Let us start with the Spanish Experimental Lectionary, in use from 1966-69 (PDF). The lections themselves were published in a small, hand-missal sized book, entitled Lectura continuada de la Biblia para el misal de los fieles: Textos, introducciones y comentarios (Barcelona: Editorial Litúgica Española, 1968). This volume was obviously designed for use alongside a hand-missal, and its late date of publication (the nihil obstat was given on 26th October 1968) is interesting, given that the Ordo lectionum Missae was published only seven months later.
The Spanish Bishops made use of the German experimental scheme, but made some changes to it. Other countries that did the same thing were the Dominican Republic, Venezuela, and Puerto Rica. Among these changes are the following:
- The addition of Graduals and Alleluia verses for each weekday in the scheme (with the exception of Alleluia verses for Advent and Pre-Lent; for weekdays in Eastertide the Aleluya Pascual replaces both the Gradual and Alleluia verse).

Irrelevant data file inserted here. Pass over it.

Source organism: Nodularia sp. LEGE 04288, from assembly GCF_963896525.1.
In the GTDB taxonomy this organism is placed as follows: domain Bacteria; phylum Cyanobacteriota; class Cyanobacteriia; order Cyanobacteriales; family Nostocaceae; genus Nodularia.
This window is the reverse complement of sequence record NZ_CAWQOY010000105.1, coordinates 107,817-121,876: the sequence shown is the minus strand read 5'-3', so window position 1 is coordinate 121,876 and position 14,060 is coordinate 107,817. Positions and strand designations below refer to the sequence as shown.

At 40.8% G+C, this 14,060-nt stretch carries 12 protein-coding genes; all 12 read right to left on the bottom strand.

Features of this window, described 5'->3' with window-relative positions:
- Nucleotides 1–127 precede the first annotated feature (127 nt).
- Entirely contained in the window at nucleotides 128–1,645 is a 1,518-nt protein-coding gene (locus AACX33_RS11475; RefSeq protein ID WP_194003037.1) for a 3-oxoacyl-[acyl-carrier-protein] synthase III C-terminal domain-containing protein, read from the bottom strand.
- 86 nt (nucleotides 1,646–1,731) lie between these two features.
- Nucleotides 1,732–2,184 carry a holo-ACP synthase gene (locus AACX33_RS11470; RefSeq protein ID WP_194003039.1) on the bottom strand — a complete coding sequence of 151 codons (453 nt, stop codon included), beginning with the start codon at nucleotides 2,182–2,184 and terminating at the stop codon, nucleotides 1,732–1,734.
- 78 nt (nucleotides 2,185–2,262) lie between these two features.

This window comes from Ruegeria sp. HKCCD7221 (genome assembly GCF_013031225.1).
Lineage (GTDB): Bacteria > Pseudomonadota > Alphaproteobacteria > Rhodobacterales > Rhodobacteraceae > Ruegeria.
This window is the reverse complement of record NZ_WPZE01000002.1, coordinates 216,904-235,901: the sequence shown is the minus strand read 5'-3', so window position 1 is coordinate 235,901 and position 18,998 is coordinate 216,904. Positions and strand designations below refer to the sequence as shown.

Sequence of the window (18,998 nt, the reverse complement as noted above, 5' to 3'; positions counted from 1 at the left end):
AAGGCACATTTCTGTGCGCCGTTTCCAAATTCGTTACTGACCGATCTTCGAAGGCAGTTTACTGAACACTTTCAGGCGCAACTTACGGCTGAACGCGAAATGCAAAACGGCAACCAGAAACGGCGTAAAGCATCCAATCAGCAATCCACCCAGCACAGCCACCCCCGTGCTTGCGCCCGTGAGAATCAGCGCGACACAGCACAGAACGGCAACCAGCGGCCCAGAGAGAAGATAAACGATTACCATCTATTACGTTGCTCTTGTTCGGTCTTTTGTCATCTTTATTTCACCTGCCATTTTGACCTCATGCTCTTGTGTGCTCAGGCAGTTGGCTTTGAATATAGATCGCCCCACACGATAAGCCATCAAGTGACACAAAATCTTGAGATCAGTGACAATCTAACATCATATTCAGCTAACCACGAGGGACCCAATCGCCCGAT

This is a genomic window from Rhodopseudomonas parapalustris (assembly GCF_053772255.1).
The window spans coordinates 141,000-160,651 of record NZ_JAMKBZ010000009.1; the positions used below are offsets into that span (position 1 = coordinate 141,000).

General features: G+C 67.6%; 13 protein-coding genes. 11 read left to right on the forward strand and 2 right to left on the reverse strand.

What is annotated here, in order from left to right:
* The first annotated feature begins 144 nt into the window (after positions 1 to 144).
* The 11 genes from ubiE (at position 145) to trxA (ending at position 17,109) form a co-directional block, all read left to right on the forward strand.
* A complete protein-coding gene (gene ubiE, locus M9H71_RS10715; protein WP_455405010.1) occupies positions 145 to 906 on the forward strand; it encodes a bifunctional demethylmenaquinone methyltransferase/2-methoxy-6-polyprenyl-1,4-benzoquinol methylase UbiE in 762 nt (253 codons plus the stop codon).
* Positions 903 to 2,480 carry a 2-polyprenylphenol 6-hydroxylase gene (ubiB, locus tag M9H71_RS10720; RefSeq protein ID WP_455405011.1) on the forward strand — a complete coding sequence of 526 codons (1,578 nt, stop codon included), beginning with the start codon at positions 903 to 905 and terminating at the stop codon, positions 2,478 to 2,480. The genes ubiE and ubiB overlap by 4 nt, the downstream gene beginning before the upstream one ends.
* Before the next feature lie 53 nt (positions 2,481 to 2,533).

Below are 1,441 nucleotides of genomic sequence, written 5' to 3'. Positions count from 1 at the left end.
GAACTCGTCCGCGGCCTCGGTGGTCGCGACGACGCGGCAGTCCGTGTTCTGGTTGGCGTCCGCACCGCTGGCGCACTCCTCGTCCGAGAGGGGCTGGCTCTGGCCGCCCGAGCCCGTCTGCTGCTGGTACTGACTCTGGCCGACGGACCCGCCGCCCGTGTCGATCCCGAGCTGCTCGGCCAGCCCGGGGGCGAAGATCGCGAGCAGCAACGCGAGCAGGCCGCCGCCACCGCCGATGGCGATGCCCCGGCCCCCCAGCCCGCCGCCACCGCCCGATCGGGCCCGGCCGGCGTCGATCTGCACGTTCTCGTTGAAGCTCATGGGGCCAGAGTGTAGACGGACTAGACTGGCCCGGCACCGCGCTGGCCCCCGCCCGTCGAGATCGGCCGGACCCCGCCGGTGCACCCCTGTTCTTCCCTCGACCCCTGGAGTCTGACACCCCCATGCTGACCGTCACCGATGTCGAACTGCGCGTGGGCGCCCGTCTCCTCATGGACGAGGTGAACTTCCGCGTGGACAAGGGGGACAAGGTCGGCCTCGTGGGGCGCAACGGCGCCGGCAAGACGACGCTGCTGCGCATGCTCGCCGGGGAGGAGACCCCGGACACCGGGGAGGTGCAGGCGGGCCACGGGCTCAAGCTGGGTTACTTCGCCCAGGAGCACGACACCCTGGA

- There are some changes in the order of the Old and New Testament books read, along with adjustments made to the division of certain pericopes. Perhaps most notably compared to the German scheme, the Spanish scheme moves Acts and Revelation into Years I and II of Eastertide, with Ephesians, Colossians and Hebrews being moved to Time after Pentecost in Year I.
- The following books are added to the scheme in Time after Pentecost:
- Year I: Titus (week 21, three pericopes);
- Year II: Deuteronomy (weeks 1-2, six pericopes), Ruth (week 4, three pericopes), Obadiah (week 24, one pericope), Nahum (week 25, one pericope).
- There are also some slight differences in the division and content of Gospel pericopes in Time after Pentecost (Appendix 2 in the PDF gives more details).